Beagle played 16:11 (including 3:13 while the Caps were shorthanded. He had a shot on goal and was 6-for-11 (55%) in the face-off circle.
“It was juts like I thought, “ said a beaming Carlson afterwards. “I just wanted to go out there and be safe with every play at first. And as the game went on I got a little more comfortable and felt like I could play a little bit more of my game and make some good passes and make some good plays. The guys really helped me out all over the place, the older guys, and the coaches helped me on the bench with little pointers here and there. I just tried to do my best.”
The Caps struggled in the first period, veterans and rookies alike. Washington had a 2-0 lead after the first stanza, but that was largely owed to the stellar play of Russian goaltender Simeon Varlamov, who made 20 stops in 20 minutes in his own NHL preseason debut. The rest of the team looked a bit shaky and somewhat nervous.
“I think we were fortunate that we were up 2-0 after the first,” admitted Carlson. “We knew we could do a lot better than that. Then [Carolina] popped one in and we just said, ‘We’re the better team here and this is what we have to do, keep working at it.’ And that’s what we did. We got a few more and it ended up good.”
Carlson’s assist came when a rebound of one of his power play point shots was put back by the Caps’ Tomas Fleischmann.
“I love it,” said the young defenseman. “I love points. I like the power play. I got a shot through there and the guys took care of the rest. It was a big huge relief for me.”
Before Beagle came out of the shower, we were able to chat with his linemate, Andrew Gordon.
|Philadelphia Flyers' Kimmo Timonen, top, of Finland, knocks the helmet off Washington Capitals' Andrew Gordon in the third period of an NHL preseason hockey game Wednesday , Oct. 1, 2008, in Philadelphia. The Flyers won 2-1. (AP Photo/Tom Mihalek) |
“It was hard and fast but I didn’t really feel like I got a lot done,” said Gordon. “It was one of those transition games. I had a lot of fun. It was great to be around the guys and watch a guy like Viktor Kozlov bounce off about 18 checks in a row. It was really cool to be out on the ice with these guys.”
Gordon then discussed the play of his own line.
“Beags and I know each other pretty well from last season,” Gordon began. “I played with Osala a little bit during summer camps and things so I know what kind of player he is. We’re all just sort of bump-and-grind-and-work-hard-in-the-corners kind of players. We seem to go in there with the same attitude and that was the key for us. It’s easy to play with guys you like and guys you can communicate with. We just sort of helped each other feel our way through. I thought our last shift of the game was our best one. From the very first shift we worked our way up, and we finally figured out how to get the puck back after we dumped it in.
“We laid the foundation and we’ve just got to start building from here. We’ll see what the coaches say to us the next couple of days, and hopefully get into another game. If not, who knows? I’d like to come back any time.”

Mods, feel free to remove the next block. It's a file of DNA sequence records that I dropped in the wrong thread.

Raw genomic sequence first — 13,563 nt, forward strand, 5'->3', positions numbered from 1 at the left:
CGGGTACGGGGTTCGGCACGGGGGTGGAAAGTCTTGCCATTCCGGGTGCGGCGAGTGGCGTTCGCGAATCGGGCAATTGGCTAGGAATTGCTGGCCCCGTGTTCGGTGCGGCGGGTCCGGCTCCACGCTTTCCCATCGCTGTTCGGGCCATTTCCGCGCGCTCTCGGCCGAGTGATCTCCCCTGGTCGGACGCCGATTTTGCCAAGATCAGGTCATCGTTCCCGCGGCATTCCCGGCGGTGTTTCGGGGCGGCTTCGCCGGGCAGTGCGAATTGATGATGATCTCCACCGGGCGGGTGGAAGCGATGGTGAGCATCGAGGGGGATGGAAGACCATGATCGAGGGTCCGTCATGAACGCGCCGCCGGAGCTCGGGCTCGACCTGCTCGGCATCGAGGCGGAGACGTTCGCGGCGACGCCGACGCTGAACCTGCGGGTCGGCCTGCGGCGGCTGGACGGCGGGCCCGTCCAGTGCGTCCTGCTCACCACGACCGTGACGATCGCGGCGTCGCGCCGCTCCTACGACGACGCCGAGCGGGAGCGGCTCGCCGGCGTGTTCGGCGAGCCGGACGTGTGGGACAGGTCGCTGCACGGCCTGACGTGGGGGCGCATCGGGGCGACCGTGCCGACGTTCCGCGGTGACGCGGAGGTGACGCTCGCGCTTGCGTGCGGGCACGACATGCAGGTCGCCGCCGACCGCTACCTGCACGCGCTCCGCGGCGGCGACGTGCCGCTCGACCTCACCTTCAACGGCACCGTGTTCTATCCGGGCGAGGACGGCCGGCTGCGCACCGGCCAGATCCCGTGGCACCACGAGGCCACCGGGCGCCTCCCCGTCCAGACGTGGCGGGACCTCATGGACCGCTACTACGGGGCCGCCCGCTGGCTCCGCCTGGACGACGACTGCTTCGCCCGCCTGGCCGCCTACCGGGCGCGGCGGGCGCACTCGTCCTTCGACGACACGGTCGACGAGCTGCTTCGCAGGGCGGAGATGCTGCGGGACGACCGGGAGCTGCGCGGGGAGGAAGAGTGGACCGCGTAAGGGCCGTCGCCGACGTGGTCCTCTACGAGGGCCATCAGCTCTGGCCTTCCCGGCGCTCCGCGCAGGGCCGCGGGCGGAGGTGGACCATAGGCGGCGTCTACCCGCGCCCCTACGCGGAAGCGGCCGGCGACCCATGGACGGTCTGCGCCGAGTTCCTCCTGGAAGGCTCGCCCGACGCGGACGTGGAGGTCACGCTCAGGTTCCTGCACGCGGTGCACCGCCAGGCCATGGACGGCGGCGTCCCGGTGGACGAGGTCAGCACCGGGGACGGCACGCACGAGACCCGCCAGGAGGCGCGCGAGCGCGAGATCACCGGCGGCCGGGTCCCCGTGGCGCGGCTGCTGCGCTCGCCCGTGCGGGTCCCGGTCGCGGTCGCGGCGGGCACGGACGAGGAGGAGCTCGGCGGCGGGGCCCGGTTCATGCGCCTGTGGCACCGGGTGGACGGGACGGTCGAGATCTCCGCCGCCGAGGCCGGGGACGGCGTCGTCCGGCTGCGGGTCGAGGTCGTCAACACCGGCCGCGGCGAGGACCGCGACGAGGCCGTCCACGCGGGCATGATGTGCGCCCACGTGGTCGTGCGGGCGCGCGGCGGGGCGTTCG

Gordon shared some of what was going through his head as he prepared for the experience prior to the game.
“I kept trying to tell myself,” he started, “‘It’s just another game. Play the same way you did yesterday and the same way you’re going to play tomorrow. It’s just hockey, it’s just hockey.’ It was a great experience and I’m looking forward to my next one.”
As we walked to the postgame bus, Beagle discussed his night on the ice.
“I didn’t really know what to expect,” he said. “I knew it was going to be faster than I’ve ever experienced, and I was right on that. The plays are made quicker. A lot of the time you’ve got to react a lot quicker than any game I’ve ever player. Besides that it was everything I thought it would be. It was fast-paced. Guys are bigger, guys are stronger and overall it was a tough game.”
Beagle echoed Carlson’s thoughts, saying the team knew it could play better than it did in the first period.
“We talked in the first intermission and we definitely had some jitters going on,” said the big center. “I think when we got the puck a couple of times we were trying to get it off our sticks fast or make that right play right away. We kind of rushed our plays. Once we settled in, we started making our plays, doing what we do best, and it started working out well.
“The main thing is, we just wanted to get the puck in deep. [The Hurricanes] were putting [Sergei] Samsonov’s line against us quite often, in the first [period] especially. To be thrown into that right away, we knew we just had to keep it in their end, cycle it and try to take it to the net. But if the puck’s not in our end, we’re in no danger.
“It was a lot of fun. I’d love to get back out there with the confidence I have now.”
Carlson played one more game (Sept. 27 vs. the Bruins in Boston) before being reassigned to his junior team. Beagle and Gordon were both sent to AHL Hershey on Sept. 26, but both were brought back for the team’s Oct. 1 game in Philly. Both played even better that night than they did in their debut, especially Beagle. He won four of six face-offs and won a fight with Philly tough guy Steve Downie.
That performance earned Beagle a third preseason game on Oct. 3 against the Flyers in Washington. Beagle acquitted himself well once again, forechecking tenaciously and showing a willingness to go to the high traffic areas on the ice. He was named the game’s third star in that contest.
For Carlson, Beagle and Gordon, the next big step is reaching the NHL. And then staying there.